Table 1: Advantages and disadvantages of in vivo, in vitro, ex vivo, and in silico studies.

Advantages Disadvantages Ref.
In vivo More realistic data;
Good to validate new practices and techniques.
Difficult to control variables;
Difficult to visualize;
Long measuring times;
Insufficient resolution;
Low reproductively;
Ethical issues.
[17, 30, 68, 69]
In vitro Easy to control variables;
Easy to visualize;
Good to validate numerical studies;
Reduce the use of animals;
Do not have ethical issues.
Difficult to measure some variables (e.g., WSS);
Do not represent the complexity that happens in vivo;
Critical to reproduce exact geometry;
Difficult to reproduce real wall motion.
[42, 62, 70]
Ex vivo No post-surgical animal care;
Maintain the architecture of the tissues closer to the in vivo setting;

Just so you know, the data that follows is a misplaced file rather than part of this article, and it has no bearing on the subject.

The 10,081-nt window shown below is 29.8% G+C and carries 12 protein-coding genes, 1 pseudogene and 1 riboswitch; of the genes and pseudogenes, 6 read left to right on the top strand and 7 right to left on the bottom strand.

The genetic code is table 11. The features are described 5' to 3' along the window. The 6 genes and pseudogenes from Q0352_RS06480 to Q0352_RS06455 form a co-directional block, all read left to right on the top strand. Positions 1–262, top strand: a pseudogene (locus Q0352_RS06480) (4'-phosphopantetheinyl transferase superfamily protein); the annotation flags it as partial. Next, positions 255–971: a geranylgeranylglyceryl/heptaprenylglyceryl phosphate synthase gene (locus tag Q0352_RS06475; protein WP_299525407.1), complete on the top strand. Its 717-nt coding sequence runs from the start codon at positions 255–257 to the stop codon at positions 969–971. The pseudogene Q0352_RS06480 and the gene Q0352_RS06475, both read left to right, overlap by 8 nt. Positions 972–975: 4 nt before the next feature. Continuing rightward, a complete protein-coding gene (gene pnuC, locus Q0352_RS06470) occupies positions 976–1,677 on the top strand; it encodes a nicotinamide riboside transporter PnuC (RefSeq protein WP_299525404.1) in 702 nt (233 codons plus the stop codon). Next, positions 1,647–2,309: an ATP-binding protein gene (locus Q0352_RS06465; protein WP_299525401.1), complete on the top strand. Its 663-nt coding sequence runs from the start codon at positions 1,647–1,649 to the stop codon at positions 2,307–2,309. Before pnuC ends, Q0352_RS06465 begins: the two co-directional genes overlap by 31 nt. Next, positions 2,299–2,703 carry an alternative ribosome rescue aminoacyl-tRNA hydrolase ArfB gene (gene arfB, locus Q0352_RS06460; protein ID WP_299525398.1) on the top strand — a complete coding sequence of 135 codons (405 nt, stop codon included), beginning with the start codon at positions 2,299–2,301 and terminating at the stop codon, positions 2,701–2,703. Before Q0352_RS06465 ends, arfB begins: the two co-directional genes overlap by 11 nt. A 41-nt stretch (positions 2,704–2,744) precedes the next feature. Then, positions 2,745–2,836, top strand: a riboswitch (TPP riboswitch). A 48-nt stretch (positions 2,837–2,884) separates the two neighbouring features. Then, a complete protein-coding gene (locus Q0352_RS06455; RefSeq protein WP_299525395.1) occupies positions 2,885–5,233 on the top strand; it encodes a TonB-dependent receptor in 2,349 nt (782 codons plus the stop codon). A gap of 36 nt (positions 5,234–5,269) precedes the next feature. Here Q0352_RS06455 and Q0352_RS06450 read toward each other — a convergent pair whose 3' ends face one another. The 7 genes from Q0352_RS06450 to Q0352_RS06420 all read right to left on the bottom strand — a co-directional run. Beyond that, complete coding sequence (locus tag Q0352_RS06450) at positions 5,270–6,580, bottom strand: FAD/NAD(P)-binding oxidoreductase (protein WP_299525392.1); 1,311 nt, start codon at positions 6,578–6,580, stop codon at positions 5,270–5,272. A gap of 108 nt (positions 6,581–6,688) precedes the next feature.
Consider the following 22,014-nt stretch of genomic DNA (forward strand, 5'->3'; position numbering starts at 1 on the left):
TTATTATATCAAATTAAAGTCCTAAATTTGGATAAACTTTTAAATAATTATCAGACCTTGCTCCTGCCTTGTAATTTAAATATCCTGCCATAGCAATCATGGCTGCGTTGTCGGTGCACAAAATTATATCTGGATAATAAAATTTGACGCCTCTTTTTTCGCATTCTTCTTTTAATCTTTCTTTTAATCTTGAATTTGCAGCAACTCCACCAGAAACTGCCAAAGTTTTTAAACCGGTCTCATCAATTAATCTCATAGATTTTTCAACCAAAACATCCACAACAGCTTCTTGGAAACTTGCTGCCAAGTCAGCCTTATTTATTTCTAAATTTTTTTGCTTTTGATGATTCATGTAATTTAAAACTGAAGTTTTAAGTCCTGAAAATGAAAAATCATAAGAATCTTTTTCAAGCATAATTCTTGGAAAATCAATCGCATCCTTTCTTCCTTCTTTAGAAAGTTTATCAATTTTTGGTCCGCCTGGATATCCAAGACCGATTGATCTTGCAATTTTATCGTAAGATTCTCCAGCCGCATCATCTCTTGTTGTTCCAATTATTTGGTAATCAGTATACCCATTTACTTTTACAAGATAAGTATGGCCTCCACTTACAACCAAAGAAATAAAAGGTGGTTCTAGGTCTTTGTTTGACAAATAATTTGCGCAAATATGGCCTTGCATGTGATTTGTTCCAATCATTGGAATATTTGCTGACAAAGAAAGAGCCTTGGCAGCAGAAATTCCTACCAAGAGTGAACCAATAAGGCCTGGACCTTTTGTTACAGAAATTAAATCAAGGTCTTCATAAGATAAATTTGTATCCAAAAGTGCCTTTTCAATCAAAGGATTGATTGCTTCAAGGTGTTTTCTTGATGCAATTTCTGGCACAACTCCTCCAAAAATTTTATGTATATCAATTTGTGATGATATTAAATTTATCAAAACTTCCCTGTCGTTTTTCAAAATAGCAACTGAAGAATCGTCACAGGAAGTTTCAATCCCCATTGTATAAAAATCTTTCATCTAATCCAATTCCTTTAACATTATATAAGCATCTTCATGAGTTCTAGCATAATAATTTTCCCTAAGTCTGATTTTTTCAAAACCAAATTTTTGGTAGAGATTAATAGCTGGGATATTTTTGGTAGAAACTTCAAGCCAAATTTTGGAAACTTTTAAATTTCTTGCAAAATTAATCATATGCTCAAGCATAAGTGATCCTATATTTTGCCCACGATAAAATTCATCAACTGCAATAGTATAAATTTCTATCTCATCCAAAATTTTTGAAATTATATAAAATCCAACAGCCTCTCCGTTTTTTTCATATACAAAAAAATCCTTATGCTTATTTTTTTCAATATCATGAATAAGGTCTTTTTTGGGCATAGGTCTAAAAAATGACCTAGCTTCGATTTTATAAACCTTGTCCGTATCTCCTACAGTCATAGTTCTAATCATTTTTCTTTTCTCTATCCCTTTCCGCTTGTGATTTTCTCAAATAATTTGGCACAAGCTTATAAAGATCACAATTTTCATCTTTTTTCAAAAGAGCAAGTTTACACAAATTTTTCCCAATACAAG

Moderate control of variables;
Better visualization compared to in vivo.
Short observation time;
Difficult to visualize;
The age of the models may represent a critical factor;
Isolation of the arteries is a critical process;
Ethical issues.
[42, 71]
In silico Construction of more realistic virtual models;
Reduction of lead times and costs of new designs and greater detail of the results;
Complement experimental and clinical approaches;
Ability to simulate biofluid flows
that are not reproducible in experiments.
Difficult to define mathematically some physiological and biological parameters;
Require experimental validation;
The results are dependent on the accuracy of the mesh performed;
Complex simulations can be very long.
[45, 70, 72, 73]